Phil Fried

Friday, January 30, 2009 @ 8:30 pm

Phil Fried: Man and Machine, Solo Bass with real time analog electronics.

An evening of experimental music and free jazz with Philip Fried, a composer and experimental improviser on the string bass who combines free jazz, serial music, atonal music, and electronics with an elegant lyricism.

Sequenza21 has described Phil’s solo work as “entrancing.”

Phil Fried, Minnesota composer/performer and 2008-09 McKnight Artist Fellow, was part of the exciting free jazz scene in the 1970’s as a founding member of the New York City Artists Collective at 501 Canal Street. After a hiatus to study performance and composition he returned to composer/performing. Phil’s studies include: a B.M in string bass performance with Julius Levine  and composition with: Henry Weinberg, Hugo Weisgall l, George Perle, Ralph Shapey and Brian Ferneyhough. He also studied with Luigi Nono at Centre Acanthes in Avignon France.

Fried has performed solo at Roulette in NY, Chicago (most recently at the International Society of Improvising Musicians conve ntion), and all over the mid-western states. As classical composer he has received a centennial commission from the Minnesota orchestra for Episodes, and a commission for the new music ensemble Zeitgeist for their 30th Anniversary concert and recording. One of his piano works, I remember the 60’s..or was it the 70’s,? is featured on a recent Innova label release, Melville’s Dozen,” by New Zealand pianist Nikki Melville. Phil is an active “blogger” on both classicallounge.com and on newmusicbox.org.  Phil Fried has maintained a free music composition lesson page since 1999 which can now be found on  http://philipfried.blogspot.com/

The main portal into all things Phil is: PhilFried.com.

Man and Machine

Humanity has always found the machine to be a benefit to society. Yet on closer look we see that this relationship is fraught with passions and ambiguity. Machines can save lives or end them, build or destroy. Every machine use has its supporters and detractors. Every benefit its downside.   Machines are not human but when we say “inhuman” we actually  mean people taking on the aspects of a machine.  Being emotionless.Then again machines are merely a reflection of their operators and programmers.  My performance is an aural presentation of these ambiguities.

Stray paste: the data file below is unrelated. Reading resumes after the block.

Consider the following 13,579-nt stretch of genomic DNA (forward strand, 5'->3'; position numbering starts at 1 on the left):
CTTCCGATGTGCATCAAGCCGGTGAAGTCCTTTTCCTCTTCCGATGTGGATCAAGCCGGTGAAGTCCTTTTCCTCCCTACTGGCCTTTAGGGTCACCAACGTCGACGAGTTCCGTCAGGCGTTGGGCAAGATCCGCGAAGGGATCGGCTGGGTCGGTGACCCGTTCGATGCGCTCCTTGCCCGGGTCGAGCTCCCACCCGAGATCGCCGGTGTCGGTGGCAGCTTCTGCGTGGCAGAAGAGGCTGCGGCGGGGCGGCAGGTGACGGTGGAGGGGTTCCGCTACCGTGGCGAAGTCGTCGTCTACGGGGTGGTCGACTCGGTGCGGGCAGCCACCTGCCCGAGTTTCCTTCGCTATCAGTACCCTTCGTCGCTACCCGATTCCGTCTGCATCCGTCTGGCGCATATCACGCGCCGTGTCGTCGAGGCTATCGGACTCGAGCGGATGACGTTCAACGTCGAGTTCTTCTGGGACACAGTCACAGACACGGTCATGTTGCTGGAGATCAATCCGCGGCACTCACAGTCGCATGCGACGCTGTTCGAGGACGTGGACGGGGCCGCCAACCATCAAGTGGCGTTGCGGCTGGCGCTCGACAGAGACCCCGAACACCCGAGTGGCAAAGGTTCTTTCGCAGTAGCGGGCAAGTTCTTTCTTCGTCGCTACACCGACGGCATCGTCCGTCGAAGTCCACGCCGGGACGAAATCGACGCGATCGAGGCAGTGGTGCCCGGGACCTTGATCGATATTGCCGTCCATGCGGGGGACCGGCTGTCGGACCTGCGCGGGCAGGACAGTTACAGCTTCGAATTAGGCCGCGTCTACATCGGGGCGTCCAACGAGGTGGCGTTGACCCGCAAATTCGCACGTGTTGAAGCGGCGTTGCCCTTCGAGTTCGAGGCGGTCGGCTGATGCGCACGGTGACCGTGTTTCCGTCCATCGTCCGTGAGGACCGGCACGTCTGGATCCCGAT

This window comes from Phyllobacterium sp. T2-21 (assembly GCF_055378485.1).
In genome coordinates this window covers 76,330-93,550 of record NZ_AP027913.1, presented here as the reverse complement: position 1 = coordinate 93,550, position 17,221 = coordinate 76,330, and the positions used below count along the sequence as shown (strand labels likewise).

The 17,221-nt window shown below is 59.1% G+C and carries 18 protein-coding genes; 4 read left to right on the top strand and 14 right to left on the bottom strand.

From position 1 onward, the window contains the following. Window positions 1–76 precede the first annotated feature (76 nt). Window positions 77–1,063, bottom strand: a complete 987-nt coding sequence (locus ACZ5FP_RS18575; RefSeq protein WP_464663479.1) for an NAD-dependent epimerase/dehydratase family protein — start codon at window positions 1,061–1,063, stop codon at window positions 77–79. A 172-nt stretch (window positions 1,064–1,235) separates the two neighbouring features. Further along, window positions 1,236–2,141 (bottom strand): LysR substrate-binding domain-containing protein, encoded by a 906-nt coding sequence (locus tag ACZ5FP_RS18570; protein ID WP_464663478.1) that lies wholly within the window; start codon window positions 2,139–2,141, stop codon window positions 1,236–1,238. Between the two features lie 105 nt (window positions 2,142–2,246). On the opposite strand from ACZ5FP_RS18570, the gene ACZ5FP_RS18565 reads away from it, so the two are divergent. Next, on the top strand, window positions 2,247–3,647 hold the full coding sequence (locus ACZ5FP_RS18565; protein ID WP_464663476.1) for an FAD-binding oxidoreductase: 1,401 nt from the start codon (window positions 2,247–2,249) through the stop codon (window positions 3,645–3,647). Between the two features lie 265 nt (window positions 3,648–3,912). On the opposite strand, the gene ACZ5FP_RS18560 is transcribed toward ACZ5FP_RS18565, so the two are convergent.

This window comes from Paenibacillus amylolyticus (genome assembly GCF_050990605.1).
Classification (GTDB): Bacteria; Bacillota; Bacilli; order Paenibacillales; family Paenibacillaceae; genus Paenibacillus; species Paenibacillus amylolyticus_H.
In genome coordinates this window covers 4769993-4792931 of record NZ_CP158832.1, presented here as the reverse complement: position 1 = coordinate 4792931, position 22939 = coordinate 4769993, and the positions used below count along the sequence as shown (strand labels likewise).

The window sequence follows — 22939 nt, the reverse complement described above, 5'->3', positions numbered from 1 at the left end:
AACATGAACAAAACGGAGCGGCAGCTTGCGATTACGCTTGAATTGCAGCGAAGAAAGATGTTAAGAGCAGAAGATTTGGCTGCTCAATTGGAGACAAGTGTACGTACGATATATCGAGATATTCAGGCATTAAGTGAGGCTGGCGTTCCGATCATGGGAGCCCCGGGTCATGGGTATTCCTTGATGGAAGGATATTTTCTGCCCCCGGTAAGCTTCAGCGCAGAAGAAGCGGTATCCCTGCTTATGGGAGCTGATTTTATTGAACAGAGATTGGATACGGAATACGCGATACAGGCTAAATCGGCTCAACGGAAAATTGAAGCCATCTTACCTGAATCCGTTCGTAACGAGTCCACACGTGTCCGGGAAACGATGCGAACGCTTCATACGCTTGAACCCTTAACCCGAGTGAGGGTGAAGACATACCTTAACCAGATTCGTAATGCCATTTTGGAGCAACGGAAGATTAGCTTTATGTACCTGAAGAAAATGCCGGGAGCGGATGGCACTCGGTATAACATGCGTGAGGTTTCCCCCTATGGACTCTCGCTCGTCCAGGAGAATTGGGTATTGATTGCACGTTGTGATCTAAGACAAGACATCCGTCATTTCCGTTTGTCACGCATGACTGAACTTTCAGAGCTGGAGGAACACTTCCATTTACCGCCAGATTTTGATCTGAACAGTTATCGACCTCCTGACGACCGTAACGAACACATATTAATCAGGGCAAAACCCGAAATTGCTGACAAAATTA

Solo Improvisation — I found my voice as an instrumentalist performing on an upright electric bass. The sound is amplified/unamplified, processed/unprocessed, and mixed via touch and foot pedals by me in real time. The soundscapes I create are in touch with many styles of experimental music. My approach is non tonal as in my composed music but its effect is more intimate and personal. It was crucial for me that my first explorations into non/extended tonal materials were with jazz music. After the careful study of composed music and classical string bass technique I have come full circle and have returned to improvisation.

My use of electronics with my electric upright bass is an attempt to mine new ideas from old technologies in this case the analog MS-10. Time moves so fast that we tend to discard a technology before we can fully explore it. Since my electric upright is analog it would follow that my sound processing would also be analog synthesis. Since the upright electric bass is also a machine there is already an immersion into the electronic machine world. A dichotomy develops because the bass does not create its own sound, I have to play it, the Ms-10 is another story.

In my improvisations with real time electronics-since I am in the moment I don’t think about anything-it just happens. That said, as an after thought, I realize that I either ignore, follow, comment, become one, or struggle against the electronic sounds. My performances can have the effect of projecting a trance like state to the audience.